#3350: Spider-Woman



“Single mother and Stark Enterprises Vice President, Julia Carpenter conceals a fantastic secret: she possesses the ability to weave psionic webs, and has the strength, speed and agility of a spider! Now, in the guise of Spider-Woman, Julia is determined to turn her astonishing abilities to the downfall of the Mandarin and his sinister schemes of conquest!”

Since Iron Man is a character that’s had a spotty track record with supporting casts over the years, when it came time to give him a cartoon in the ’90s, the show had to sort of make due with the super team he was running around with at the time.  Unfortunately, it was during the brief period of time where that team *wasn’t* the Avengers, and was, instead “Force Works,” a replacement for the Avengers West Coast team, which lasted an astonishingly long 22 issues.  Force Works adopted most of the remaining West Coast line-up, which included Julia Carpenter, the second Spider-Woman, who wound up as one of the members chosen to get the largest focus in the Iron Man cartoon, even remaining in the show when the rest of the team left during the show’s second season.  She got a figure out of the deal, as well, and I’m taking a look at that one today!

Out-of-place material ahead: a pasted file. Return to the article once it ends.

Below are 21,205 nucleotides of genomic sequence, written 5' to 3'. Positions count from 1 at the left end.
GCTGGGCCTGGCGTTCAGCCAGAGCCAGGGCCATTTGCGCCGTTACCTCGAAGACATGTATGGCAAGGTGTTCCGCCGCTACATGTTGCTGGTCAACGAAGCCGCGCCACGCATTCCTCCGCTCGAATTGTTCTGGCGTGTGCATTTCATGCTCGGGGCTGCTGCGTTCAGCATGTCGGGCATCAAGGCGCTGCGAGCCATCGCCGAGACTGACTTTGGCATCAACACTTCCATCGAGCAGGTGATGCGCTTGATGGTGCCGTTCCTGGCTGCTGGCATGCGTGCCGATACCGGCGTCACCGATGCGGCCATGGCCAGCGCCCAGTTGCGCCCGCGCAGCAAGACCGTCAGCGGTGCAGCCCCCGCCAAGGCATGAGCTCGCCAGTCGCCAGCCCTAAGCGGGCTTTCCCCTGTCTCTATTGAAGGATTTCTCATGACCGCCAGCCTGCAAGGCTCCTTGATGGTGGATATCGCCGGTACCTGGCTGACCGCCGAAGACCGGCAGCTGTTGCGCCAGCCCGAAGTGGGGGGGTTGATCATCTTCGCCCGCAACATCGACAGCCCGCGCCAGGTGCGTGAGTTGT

Spider-Woman was released in the first series of Toy Biz’s Iron Man line, as not only this series, but in fact the whole line’s only female figure.  Fellow team member Scarlet Witch was less fortunate (a streak that would continue for United They Stand‘s tie-in line), as was the villainess Hypnotia (who remains without any action figures to this day).   The figure stands 5 inches tall and she has 6 points of articulation.  I’ve looked at Julia’s sculpt previously, once in its slightly modified form as Jessica Drew, and also in its completely repainted form as the Invisible Woman.  Apart from issues with the articulation, it’s actually not a half-bad sculpt, and its only flaw when used for Sue was the lack of eyes, which isn’t a problem here.  Other than that, it’s a rather nice, rather balanced sculpt.  The figure’s paint work is decent enough; to keep with her animation look, there’s a slight purple shade to the “black” sections of her costume, which actually doesn’t look half bad.  The application is a little fuzzy in some spots, but it certainly could be worse.  Julia was packed with her Psionic Webs, which were a big goofy purple thing, as well as an ID badge with her bio on it.  She also got an action feature; there’s a lever on her back, which flips her arms up rather spastically.  It was meant to be a “Psionic Web Hurling Action” according to the package, but it really just looks like she’s flipping over a table or celebrating a touch down or something.